Device operating systems

NFC Forum Brings In Google & 31 Others

The NFC Forum has added 32 new members to its roster, most notably signing up Google (Nasdaq: GOOG) as a Principal Member, in the bid to standardize mobile payments.

Near field communications (NFC) is a short-range wireless technology that has gained momentum of late as a way to complete contactless payments, obtain offers, scan loyalty cards or make other forms of mobile-enabled transactions. The NFC Forum was founded in 2004 to begin the process of certifying and standardizing this tech, a process Google, which included NFC in the Android Nexus S smartphone, is interested in seeing expedited.

The full list of new members is available here. Existing members Intel Corp. (Nasdaq: INTC) and CSR plc (London: CSR) also raised their status to the Principal Level Thursday.

Why this matters
Being a Principal Member, the second-highest form of membership, allows Google to use its own in-house facilities to conduct NFC Forum certification testing, which, as NFC World explains, means that Google can operate under a veil of secrecy and doesn't have to expose its products to any third parties.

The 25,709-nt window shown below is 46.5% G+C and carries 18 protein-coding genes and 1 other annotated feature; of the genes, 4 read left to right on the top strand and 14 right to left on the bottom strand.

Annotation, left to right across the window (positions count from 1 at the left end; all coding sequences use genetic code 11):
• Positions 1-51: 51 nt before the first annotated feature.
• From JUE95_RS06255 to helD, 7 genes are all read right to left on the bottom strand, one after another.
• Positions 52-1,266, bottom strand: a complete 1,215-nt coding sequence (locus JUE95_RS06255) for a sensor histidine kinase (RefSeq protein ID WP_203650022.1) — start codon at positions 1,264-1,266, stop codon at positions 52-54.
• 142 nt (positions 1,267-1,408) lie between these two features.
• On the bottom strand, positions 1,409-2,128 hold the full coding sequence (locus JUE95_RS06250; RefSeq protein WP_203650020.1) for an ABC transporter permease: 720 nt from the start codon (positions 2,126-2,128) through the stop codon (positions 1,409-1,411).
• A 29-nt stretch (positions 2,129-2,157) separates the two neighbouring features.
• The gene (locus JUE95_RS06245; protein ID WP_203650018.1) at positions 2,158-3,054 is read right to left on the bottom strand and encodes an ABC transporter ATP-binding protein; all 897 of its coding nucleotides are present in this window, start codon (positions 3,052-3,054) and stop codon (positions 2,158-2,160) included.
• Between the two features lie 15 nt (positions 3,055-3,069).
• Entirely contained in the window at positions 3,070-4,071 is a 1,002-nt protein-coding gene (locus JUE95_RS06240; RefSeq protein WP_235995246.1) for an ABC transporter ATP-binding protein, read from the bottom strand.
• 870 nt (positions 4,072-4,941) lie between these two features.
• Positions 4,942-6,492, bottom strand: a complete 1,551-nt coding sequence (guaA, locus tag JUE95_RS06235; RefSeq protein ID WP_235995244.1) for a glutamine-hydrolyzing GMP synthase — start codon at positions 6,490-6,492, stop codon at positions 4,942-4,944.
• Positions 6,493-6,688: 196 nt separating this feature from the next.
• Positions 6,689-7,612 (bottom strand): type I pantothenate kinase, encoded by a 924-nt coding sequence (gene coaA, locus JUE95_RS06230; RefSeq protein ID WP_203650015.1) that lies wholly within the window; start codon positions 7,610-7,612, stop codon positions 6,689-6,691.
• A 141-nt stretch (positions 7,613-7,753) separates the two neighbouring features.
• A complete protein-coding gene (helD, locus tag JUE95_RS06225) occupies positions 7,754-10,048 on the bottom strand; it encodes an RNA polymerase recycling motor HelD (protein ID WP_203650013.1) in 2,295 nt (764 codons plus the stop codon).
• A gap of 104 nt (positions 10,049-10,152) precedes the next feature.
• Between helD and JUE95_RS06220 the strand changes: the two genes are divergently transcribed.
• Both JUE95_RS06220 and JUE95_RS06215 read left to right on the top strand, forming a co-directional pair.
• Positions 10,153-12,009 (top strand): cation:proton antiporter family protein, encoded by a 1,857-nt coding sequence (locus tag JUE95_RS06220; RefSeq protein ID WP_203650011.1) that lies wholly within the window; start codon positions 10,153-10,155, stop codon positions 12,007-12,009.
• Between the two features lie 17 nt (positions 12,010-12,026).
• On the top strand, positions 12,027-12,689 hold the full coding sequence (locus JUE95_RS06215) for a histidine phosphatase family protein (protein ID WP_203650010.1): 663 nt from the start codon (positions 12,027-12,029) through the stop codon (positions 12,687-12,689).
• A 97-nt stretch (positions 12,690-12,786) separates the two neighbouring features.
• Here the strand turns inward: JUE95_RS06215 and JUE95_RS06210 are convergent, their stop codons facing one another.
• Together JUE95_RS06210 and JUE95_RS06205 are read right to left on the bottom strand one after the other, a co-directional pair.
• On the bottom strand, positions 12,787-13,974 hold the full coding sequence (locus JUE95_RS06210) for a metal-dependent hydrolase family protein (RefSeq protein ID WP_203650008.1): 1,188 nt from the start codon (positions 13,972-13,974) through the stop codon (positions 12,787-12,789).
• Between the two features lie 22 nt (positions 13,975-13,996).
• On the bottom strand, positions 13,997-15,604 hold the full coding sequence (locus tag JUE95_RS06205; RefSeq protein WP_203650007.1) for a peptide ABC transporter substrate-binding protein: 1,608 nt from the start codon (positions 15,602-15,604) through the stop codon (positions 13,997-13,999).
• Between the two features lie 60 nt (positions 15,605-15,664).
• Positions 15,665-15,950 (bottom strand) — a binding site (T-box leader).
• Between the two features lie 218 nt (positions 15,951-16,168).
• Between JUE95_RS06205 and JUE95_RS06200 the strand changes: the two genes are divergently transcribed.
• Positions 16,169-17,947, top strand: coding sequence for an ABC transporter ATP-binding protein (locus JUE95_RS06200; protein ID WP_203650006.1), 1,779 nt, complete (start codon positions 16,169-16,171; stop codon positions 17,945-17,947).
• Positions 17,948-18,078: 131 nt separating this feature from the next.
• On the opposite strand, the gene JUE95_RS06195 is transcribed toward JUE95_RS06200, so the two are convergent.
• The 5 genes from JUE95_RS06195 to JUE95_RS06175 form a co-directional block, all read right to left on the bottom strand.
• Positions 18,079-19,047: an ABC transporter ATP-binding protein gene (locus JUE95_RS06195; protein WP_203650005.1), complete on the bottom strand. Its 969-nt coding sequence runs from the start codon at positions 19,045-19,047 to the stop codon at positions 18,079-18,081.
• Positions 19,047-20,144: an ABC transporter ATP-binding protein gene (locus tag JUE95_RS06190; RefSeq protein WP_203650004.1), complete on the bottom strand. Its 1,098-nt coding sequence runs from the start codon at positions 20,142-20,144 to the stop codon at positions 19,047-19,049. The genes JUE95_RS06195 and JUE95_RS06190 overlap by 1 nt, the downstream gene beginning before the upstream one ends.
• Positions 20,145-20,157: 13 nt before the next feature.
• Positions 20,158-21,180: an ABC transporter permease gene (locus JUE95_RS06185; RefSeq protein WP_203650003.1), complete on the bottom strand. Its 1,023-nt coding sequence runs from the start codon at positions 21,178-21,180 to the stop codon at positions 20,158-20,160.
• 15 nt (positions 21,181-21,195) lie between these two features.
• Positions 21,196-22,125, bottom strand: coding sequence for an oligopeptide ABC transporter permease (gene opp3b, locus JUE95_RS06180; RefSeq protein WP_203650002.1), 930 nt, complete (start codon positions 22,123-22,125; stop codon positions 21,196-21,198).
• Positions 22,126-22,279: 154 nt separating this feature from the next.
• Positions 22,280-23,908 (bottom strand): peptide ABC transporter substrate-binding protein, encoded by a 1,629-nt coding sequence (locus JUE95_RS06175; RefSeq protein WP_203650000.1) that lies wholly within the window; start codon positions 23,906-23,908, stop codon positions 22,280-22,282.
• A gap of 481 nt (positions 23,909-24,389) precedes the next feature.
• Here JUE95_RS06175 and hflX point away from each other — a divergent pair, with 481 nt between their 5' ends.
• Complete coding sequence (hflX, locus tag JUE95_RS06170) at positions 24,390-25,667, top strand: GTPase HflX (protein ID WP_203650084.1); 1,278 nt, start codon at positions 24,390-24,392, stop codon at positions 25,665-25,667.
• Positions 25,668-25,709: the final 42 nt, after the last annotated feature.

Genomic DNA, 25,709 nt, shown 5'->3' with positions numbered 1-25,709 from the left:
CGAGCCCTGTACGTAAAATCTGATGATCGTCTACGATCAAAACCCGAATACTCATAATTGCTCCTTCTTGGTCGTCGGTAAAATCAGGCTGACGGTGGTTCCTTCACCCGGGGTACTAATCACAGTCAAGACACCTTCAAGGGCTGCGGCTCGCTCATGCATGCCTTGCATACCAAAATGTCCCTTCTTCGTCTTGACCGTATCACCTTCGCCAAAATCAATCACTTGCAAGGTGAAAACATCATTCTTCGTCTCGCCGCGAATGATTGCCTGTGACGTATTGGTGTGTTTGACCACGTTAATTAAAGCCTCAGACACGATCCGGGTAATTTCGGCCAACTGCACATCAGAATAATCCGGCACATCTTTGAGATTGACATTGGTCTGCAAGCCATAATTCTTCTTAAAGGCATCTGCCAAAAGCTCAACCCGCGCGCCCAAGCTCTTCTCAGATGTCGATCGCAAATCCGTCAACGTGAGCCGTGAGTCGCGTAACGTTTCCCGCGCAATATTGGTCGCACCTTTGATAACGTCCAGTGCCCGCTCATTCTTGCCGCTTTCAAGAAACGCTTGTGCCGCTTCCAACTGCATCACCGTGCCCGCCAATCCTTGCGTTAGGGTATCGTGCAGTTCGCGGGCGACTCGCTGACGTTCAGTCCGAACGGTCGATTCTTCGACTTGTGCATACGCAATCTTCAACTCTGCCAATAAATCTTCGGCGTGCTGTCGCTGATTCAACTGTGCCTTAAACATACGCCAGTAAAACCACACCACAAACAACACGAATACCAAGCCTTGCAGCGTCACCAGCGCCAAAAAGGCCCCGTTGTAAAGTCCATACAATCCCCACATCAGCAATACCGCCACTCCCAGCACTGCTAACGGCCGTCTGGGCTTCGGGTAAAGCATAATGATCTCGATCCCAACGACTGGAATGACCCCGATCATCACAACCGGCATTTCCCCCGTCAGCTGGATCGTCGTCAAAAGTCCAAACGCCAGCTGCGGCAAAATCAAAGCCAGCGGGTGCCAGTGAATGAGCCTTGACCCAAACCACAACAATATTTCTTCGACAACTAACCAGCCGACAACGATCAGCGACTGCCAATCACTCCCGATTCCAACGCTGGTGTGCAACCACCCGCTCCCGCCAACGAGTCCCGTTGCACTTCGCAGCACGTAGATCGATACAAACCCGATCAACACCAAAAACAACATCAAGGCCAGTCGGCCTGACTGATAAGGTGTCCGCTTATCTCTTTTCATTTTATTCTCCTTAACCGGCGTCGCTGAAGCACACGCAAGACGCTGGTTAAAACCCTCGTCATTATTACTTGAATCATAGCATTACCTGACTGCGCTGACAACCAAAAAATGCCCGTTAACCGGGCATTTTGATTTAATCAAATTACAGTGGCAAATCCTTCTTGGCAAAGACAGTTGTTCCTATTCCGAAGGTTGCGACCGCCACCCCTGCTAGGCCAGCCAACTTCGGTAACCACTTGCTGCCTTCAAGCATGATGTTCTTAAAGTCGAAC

Google's moves to take ownership of the NFC market have heated up this year, including a reported partnership with MasterCard and Citigroup to embed the contactless technology in Android handsets, and a partnership with VeriFone Holdings Inc. to trial the service in select cities. Google's interest is in seeing ads targeted to a user's location or purchasing patterns take off, but its involvement in NFC is helping to move the entire ecosystem forward. (See CTIA 2011: Operators Avoid App Syndrome With NFC .)

NFC is also attracting the attention of wireless operators (via the Isis venture), as well as banks, major credit cards, third-party vendors and handset makers such as BlackBerry and Google's arch nemesis, Apple Inc. (Nasdaq: AAPL) -- a group that's creating a complex Web of partnerships and competing interests. (See OS Watch: RIM Battles Carriers for Mobile Money and Google, Apple Fight Carriers for Mobile Money.)

For more
The mobile wallet is growing as fat as the physical wallet. Check out the following stories for how it's stacking up.

— Sarah Reedy, Senior Reporter, Light Reading Mobile

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